Chinese Jets Intercept U.S. Navy Plane, Pentagon Says Intercept occurred same day a U.S. Navy ship sailed within 12 nautical miles of a Chinese-built island in South China Sea
The Pentagon said two Chinese jet fighters unsafely intercepted a U.S. naval surveillance plane over the South China Sea in the second such incident around China’s shores in a week.
Cmdr. Gary Ross, a Pentagon spokesman, said in a statement that the two Chinese J-10 fighters intercepted a U.S. Navy P-3 aircraft in international airspace on Wednesday. He didn’t provide the exact location.
“The aircrew deemed the intercept unsafe and unprofessional. Operations were able to continue unimpeded,” he said. “We continue to review the facts of this incident and will convey our concerns through appropriate channels with the Chinese government.”
China’s foreign and defense ministries didn’t respond to requests for comment.
The Communist Party’s main newspaper, the People’s Daily, said in a commentary on its English-language website on Saturday: “How ridiculous it is for the U.S. Navy to complain after jeopardizing China’s security and interests. Such behavior makes one think of a Chinese idiom: The wicked are the first to complain.”
It added: “If you come to China’s door looking for trouble, then don’t complain about it afterward.”
The intercept occurred on the same day that a U.S. Navy ship sailed within 12 nautical miles of a Chinese-built artificial island in the South China Sea for the first time since President Donald Trump took office.
The USS Dewey, a guided-missile destroyer, came within six nautical miles of Mischief Reef and conducted a man-overboard drill on Wednesday in a freedom-of-navigation operation challenging excessive maritime claims, U.S. officials said.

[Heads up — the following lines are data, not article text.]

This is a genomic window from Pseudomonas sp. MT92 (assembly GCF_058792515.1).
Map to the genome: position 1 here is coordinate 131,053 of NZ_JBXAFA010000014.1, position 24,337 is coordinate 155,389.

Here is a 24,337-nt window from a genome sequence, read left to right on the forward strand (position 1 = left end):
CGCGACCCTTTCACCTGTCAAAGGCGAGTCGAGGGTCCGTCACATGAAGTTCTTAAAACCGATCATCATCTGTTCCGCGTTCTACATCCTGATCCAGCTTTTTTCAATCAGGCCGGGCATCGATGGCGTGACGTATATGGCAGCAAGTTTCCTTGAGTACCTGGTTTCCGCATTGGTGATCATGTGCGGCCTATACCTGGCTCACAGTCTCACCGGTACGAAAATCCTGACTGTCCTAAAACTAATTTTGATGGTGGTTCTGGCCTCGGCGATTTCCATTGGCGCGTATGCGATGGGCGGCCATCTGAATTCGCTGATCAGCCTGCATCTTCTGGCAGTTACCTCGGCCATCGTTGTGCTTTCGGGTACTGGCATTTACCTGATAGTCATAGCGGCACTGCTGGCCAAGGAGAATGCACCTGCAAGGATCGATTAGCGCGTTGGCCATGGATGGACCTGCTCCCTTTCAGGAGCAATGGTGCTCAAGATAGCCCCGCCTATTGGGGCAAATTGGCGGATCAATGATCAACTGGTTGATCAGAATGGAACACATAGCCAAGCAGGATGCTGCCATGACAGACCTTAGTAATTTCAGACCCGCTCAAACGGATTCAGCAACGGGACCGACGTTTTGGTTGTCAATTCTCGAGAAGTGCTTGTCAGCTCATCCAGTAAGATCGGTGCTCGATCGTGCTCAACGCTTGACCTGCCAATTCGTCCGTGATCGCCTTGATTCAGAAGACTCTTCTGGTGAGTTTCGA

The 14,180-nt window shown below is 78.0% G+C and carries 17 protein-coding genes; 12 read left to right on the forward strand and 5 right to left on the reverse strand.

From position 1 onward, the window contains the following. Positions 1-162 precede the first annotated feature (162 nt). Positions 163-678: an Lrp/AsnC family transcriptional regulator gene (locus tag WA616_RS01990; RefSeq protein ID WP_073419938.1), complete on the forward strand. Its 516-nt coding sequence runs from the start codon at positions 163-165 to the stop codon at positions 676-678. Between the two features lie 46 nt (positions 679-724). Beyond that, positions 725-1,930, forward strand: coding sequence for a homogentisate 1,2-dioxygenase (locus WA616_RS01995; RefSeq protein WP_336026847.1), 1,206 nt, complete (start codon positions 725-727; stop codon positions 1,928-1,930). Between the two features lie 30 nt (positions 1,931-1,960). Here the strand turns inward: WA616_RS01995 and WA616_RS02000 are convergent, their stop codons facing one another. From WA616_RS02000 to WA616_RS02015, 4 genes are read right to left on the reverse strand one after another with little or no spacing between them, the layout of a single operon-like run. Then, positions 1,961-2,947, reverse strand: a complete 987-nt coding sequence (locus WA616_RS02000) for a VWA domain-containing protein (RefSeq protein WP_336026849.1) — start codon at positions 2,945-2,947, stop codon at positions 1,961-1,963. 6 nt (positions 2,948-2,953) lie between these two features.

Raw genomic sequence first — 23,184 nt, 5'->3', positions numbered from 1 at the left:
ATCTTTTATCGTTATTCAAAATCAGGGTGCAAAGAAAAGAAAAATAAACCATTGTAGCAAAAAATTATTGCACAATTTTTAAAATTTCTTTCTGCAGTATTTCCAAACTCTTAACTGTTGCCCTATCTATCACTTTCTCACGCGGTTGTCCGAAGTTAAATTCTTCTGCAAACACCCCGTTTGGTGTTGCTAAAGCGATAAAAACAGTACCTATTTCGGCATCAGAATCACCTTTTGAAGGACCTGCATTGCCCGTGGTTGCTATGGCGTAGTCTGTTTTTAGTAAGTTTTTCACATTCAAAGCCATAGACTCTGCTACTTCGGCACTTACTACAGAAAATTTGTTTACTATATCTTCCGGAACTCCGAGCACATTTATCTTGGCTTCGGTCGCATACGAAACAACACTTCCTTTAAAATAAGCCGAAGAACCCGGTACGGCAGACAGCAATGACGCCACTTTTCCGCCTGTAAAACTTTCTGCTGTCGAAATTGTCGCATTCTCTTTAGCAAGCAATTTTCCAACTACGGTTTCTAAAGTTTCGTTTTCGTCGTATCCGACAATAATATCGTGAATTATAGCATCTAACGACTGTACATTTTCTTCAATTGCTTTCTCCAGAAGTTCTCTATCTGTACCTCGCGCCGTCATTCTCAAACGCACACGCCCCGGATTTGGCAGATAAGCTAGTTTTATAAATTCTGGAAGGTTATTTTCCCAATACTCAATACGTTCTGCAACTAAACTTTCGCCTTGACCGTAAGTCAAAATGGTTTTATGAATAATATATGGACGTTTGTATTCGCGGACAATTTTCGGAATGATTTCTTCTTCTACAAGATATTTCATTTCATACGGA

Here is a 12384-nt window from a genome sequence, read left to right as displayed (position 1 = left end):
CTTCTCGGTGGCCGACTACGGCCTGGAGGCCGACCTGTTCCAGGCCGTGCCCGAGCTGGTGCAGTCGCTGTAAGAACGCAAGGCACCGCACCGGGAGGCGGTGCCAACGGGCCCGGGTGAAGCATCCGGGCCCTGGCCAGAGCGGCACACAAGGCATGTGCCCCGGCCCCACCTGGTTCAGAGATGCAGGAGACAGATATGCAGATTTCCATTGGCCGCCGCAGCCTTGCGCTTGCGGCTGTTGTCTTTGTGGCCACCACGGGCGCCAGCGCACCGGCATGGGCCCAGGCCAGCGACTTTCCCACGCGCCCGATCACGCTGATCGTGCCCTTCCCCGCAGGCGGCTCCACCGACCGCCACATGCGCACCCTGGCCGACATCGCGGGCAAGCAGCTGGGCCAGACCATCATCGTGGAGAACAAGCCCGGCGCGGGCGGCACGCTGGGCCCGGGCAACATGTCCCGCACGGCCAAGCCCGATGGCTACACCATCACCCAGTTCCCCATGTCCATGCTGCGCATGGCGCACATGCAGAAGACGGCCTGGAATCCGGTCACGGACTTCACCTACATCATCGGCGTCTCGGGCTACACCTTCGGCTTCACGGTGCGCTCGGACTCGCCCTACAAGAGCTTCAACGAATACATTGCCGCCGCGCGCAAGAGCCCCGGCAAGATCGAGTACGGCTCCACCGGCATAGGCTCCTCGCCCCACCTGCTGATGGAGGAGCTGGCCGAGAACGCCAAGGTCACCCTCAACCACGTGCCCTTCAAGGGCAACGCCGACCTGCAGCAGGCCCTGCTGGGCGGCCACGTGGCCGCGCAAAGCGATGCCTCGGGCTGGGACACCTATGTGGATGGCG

China’s Defense Ministry said the operation had disrupted efforts to reduce tensions in the region and that two Chinese destroyers had warned the U.S. ship to leave the area.
Mischief Reef is the site of one of seven artificial islands that China has built in the past three years in the Spratlys archipelago, where its claims are contested by Vietnam, Malaysia, Brunei, Taiwan and the Philippines, a U.S. ally.
The U.S. and its Asian allies and partners fear that China could use the islands, some of which have airstrips and antiaircraft weapons, to enforce its claims and impede freedom of navigation on the world’s busiest sea lanes.
Beijing has also stepped up naval and coast guard patrols around islands in the East China Sea that are claimed by both China and Japan but controlled by Japan, and has tried to enforce an air-defense identification zone covering that area since 2014.
Last week, two Chinese SU-30 jet fighters conducted another unprofessional intercept with a U.S. WC-135 surveillance plan in international airspace over the East China Sea, according to U.S. officials.
China’s Defense Ministry said the U.S. aircraft was conducting surveillance over the Yellow Sea and Chinese jets responded by investigating in accordance with law. It also blamed security problems between Chinese and U.S. forces on U.S. reconnaissance activities in the region.
In 2015, the U.S. and China reached an agreement on rules of behavior during air encounters following a series of midair confrontations, some of which were dangerous.
In 2001, a Chinese jet fighter crashed, killing the pilot, after it clipped the wing of a U.S. EP-3 surveillance aircraft over the South China Sea. The U.S. plane was forced to land on the Chinese island of Hainan, where the crew was detained for 11 days, triggering a diplomatic crisis.
China has repeatedly demanded that the U.S. ships and aircraft cease surveillance operations close to its shores. The U.S. says such activities are allowed anywhere in international waters and airspace.
“U.S. forces operate in the Asia-Pacific region on a daily basis, including in the South China Sea,” Cmdr. Ross said on Friday. “All operations are conducted in accordance with international law and demonstrate that the United States will fly, sail, and operate wherever international law allows.”
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